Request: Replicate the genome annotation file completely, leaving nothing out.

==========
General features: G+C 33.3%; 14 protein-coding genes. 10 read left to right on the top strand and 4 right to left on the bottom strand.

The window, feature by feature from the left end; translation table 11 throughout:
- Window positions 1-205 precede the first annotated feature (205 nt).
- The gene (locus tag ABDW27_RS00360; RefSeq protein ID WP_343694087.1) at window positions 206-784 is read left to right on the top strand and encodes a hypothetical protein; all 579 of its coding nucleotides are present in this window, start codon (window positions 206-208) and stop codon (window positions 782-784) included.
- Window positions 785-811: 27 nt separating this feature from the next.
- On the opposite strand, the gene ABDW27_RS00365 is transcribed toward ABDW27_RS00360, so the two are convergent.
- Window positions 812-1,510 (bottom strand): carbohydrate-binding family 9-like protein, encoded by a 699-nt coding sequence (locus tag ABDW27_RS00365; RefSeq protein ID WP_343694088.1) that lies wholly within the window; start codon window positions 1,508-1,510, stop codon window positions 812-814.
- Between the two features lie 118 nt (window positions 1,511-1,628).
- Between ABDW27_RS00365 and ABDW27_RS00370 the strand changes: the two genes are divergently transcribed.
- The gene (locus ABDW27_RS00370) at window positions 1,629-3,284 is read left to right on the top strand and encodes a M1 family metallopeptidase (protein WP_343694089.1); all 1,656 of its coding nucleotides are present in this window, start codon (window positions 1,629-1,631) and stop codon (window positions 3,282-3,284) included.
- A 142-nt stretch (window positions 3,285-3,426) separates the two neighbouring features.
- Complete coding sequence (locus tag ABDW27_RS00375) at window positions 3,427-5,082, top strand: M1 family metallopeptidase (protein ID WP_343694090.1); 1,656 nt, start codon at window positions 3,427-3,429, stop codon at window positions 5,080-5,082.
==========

General features: G+C 33.3%; 14 protein-coding genes. 10 read left to right on the top strand and 4 right to left on the bottom strand.

The window, feature by feature from the left end; translation table 11 throughout:
- Window positions 1-205 precede the first annotated feature (205 nt).
- The gene (locus tag ABDW27_RS00360; RefSeq protein ID WP_343694087.1) at window positions 206-784 is read left to right on the top strand and encodes a hypothetical protein; all 579 of its coding nucleotides are present in this window, start codon (window positions 206-208) and stop codon (window positions 782-784) included.
- Window positions 785-811: 27 nt separating this feature from the next.
- On the opposite strand, the gene ABDW27_RS00365 is transcribed toward ABDW27_RS00360, so the two are convergent.
- Window positions 812-1,510 (bottom strand): carbohydrate-binding family 9-like protein, encoded by a 699-nt coding sequence (locus tag ABDW27_RS00365; RefSeq protein ID WP_343694088.1) that lies wholly within the window; start codon window positions 1,508-1,510, stop codon window positions 812-814.
- Between the two features lie 118 nt (window positions 1,511-1,628).
- Between ABDW27_RS00365 and ABDW27_RS00370 the strand changes: the two genes are divergently transcribed.
- The gene (locus ABDW27_RS00370) at window positions 1,629-3,284 is read left to right on the top strand and encodes a M1 family metallopeptidase (protein WP_343694089.1); all 1,656 of its coding nucleotides are present in this window, start codon (window positions 1,629-1,631) and stop codon (window positions 3,282-3,284) included.
- A 142-nt stretch (window positions 3,285-3,426) separates the two neighbouring features.
- Complete coding sequence (locus tag ABDW27_RS00375) at window positions 3,427-5,082, top strand: M1 family metallopeptidase (protein ID WP_343694090.1); 1,656 nt, start codon at window positions 3,427-3,429, stop codon at window positions 5,080-5,082.